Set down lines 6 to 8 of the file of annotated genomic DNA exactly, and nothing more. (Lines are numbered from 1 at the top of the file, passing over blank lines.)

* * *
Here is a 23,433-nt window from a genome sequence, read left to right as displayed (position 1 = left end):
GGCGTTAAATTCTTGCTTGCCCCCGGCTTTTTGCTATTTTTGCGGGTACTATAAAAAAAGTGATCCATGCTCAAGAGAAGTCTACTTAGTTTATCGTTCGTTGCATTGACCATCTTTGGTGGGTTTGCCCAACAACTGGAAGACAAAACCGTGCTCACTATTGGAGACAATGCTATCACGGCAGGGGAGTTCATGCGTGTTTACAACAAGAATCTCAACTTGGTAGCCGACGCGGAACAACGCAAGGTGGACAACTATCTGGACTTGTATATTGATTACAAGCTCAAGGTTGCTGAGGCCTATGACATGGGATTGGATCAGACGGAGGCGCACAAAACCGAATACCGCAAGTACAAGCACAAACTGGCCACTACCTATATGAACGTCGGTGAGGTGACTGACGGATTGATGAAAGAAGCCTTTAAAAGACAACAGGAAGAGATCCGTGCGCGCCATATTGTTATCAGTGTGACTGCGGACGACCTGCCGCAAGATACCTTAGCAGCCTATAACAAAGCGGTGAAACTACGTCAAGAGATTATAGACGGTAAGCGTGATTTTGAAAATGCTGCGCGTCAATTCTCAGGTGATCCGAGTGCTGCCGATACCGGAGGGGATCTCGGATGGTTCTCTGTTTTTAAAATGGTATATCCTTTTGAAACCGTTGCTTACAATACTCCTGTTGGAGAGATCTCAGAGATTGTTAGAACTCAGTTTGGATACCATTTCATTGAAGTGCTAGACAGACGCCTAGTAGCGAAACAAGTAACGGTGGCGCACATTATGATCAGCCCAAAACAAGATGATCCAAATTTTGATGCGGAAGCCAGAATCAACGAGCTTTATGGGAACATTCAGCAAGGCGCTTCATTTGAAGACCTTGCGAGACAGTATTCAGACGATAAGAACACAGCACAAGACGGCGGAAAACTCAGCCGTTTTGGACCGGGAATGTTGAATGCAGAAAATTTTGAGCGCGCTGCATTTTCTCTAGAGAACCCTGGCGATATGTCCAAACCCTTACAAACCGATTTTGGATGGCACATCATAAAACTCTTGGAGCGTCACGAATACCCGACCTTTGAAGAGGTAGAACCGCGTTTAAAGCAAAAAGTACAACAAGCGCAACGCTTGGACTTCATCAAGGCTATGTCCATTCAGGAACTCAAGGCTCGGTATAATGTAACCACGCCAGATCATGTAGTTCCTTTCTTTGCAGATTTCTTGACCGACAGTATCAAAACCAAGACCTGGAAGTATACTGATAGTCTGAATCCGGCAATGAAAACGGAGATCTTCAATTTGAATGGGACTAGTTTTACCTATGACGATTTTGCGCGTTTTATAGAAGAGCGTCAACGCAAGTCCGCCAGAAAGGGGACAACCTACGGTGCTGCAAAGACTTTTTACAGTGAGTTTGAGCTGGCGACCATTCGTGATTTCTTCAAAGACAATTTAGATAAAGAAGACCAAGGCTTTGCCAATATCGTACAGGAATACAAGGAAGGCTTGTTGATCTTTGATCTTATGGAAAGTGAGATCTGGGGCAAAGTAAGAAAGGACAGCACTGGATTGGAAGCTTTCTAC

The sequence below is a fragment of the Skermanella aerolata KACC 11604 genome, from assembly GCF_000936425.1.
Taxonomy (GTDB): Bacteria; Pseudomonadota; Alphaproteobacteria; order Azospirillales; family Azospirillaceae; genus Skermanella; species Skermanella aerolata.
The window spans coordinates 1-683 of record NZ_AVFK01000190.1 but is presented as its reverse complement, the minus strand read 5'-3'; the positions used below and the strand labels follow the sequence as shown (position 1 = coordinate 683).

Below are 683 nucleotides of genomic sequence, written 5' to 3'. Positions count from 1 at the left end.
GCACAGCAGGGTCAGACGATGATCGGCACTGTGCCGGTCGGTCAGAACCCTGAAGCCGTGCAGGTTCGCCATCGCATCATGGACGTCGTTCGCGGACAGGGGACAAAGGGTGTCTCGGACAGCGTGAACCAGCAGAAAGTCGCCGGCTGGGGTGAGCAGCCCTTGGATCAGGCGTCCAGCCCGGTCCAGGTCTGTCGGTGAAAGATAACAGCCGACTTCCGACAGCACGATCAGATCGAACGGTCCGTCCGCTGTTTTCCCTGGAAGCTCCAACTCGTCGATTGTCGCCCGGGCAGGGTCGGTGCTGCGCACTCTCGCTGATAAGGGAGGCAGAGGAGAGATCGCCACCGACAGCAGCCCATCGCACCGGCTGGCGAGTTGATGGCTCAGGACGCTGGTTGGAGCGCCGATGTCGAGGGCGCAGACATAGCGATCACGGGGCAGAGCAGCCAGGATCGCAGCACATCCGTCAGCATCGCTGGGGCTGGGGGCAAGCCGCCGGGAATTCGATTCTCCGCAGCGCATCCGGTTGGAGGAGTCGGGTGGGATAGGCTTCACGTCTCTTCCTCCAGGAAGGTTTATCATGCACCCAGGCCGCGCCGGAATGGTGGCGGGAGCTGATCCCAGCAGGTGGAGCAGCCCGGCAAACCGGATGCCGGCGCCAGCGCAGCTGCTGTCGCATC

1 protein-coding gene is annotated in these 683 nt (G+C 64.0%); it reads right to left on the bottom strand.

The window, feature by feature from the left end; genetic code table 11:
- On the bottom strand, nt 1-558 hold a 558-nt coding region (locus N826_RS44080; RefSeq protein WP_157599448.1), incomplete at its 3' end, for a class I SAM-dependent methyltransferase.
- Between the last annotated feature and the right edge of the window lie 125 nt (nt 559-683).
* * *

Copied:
Below are 683 nucleotides of genomic sequence, written 5' to 3'. Positions count from 1 at the left end.
GCACAGCAGGGTCAGACGATGATCGGCACTGTGCCGGTCGGTCAGAACCCTGAAGCCGTGCAGGTTCGCCATCGCATCATGGACGTCGTTCGCGGACAGGGGACAAAGGGTGTCTCGGACAGCGTGAACCAGCAGAAAGTCGCCGGCTGGGGTGAGCAGCCCTTGGATCAGGCGTCCAGCCCGGTCCAGGTCTGTCGGTGAAAGATAACAGCCGACTTCCGACAGCACGATCAGATCGAACGGTCCGTCCGCTGTTTTCCCTGGAAGCTCCAACTCGTCGATTGTCGCCCGGGCAGGGTCGGTGCTGCGCACTCTCGCTGATAAGGGAGGCAGAGGAGAGATCGCCACCGACAGCAGCCCATCGCACCGGCTGGCGAGTTGATGGCTCAGGACGCTGGTTGGAGCGCCGATGTCGAGGGCGCAGACATAGCGATCACGGGGCAGAGCAGCCAGGATCGCAGCACATCCGTCAGCATCGCTGGGGCTGGGGGCAAGCCGCCGGGAATTCGATTCTCCGCAGCGCATCCGGTTGGAGGAGTCGGGTGGGATAGGCTTCACGTCTCTTCCTCCAGGAAGGTTTATCATGCACCCAGGCCGCGCCGGAATGGTGGCGGGAGCTGATCCCAGCAGGTGGAGCAGCCCGGCAAACCGGATGCCGGCGCCAGCGCAGCTGCTGTCGCATC

1 protein-coding gene is annotated in these 683 nt (G+C 64.0%); it reads right to left on the bottom strand.